Filmmaker Elisabeth has just finished “The Hermit of Manana,” a documentary film described as
the true story of Ray Phillips, a New York City dropout who lived alone on a tiny isolated island [Manana Island, Maine] for fifty years. The film traces his journey, pieces together the stories of those who knew him, and sifts through the myths which engulf his legacy. While the hermit lifestyle seems outlandish to most, this film shows the value in a life of simplicity and survival.
The film will premiere in New York City on May 30 and be available as a DVD sometime in June (and can be reserved via e-mail now). A trailer is available on the web site Harris has established for the film, plus stills, history, and other information.
Elisabeth Harris has worked on projects for major media firms, including Discovery Channel, PBS, and CBS. She early communicated with Hermitary about the project. The film is a captivating historical documentation with a humane and personable approach.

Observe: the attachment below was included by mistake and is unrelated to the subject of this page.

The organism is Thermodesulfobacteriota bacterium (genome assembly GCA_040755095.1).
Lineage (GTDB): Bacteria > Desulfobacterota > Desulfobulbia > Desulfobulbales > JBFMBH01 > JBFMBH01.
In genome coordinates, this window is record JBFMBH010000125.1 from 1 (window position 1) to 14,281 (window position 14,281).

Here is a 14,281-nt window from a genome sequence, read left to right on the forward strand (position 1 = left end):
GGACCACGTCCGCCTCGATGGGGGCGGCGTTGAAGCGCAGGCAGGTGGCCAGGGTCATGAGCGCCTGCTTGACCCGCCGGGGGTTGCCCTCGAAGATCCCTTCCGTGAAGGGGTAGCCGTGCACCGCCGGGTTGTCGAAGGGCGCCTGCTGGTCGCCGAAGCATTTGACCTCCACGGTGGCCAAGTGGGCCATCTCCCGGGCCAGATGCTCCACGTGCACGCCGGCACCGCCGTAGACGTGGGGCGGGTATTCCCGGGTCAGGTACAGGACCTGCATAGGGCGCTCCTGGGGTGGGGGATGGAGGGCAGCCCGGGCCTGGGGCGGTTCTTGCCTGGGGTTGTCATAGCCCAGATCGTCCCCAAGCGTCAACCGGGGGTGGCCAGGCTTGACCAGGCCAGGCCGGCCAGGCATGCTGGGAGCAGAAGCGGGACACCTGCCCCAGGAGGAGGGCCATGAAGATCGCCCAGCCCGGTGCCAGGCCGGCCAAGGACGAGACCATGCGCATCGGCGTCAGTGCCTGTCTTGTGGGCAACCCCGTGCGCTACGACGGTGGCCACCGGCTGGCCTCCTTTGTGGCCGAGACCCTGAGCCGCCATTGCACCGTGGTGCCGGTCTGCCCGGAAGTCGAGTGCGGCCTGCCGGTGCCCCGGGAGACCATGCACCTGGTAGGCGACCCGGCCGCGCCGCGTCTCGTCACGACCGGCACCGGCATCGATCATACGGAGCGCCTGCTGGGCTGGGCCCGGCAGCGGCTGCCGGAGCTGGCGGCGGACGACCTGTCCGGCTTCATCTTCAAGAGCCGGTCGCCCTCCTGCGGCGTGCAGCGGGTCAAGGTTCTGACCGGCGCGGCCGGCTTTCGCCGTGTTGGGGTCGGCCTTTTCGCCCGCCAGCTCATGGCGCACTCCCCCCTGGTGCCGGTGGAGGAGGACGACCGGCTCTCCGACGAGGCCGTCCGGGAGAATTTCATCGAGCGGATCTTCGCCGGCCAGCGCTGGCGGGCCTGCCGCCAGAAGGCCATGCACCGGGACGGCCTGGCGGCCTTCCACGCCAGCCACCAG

A brief newspaper item in Sydney, Australia, indicates that a grant from a national historical commission will be used to preserve and restore a famous hermit’s house. Part of the item says:
One of few known hermit dwellings in NSW, the historic cave, near Griffith, was home to Valerio Ricetti, who arrived in Australia from Italy in 1914, aged 16, and moved to Griffith in 1929.
The cave includes rock shelters, stone structures, gardens, a water well, stairs, kitchen, chapel, gardens, lookout and inscriptions.
“A Hermit’s Refuge Is Now a Writer’s Muse” is a New York Times article about an eccentric in Mobile Bay, Alabama, named Henry Stuart. Stuart was called the “Hermit of Montrose,” and built a concrete hut in the 1920’s where he wove rugs for a living. Local resident Sonny Brewer has published a novel about Stuart entitled The Poet of Tolstoy Park, so named because Stuart had an interest in Tolstoy. Brewer is trying to have the unusual hut declared a national landmark in order to preserve it. Meanwhile, Brewer uses the hut for meditation. His guestbook shows over two thousand visitors to the hut, many interested in communicating with the spirit of Stuart.